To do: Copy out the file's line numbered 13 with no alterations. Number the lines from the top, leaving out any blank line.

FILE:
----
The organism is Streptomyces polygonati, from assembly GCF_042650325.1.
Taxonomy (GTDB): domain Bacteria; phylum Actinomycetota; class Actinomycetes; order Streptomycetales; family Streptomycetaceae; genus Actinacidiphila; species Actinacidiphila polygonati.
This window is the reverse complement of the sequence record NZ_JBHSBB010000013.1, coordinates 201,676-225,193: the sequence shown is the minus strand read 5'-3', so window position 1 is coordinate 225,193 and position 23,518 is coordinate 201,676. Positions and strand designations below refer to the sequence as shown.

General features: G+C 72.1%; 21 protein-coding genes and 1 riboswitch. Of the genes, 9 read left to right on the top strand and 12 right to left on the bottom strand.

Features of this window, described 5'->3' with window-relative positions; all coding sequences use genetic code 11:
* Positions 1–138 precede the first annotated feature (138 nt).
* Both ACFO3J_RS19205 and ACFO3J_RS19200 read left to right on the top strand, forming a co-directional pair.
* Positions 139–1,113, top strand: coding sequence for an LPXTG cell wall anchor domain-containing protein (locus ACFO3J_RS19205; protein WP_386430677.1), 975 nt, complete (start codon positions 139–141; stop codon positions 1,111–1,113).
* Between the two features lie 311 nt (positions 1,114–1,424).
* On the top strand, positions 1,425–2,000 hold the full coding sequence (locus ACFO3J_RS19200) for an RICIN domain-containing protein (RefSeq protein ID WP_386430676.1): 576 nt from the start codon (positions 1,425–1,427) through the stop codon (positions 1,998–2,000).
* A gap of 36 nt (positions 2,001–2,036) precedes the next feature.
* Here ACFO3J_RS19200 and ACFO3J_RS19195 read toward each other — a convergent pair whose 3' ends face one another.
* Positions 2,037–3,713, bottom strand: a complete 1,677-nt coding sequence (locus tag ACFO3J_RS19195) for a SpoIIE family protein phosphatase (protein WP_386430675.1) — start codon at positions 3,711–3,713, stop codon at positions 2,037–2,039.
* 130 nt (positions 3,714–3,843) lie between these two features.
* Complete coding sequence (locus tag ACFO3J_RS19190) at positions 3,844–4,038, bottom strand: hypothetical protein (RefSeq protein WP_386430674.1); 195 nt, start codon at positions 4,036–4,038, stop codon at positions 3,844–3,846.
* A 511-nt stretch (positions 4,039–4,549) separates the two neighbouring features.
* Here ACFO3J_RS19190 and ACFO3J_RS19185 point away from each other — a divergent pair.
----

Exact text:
* Positions 2,037–3,713, bottom strand: a complete 1,677-nt coding sequence (locus tag ACFO3J_RS19195) for a SpoIIE family protein phosphatase (protein WP_386430675.1) — start codon at positions 3,711–3,713, stop codon at positions 2,037–2,039.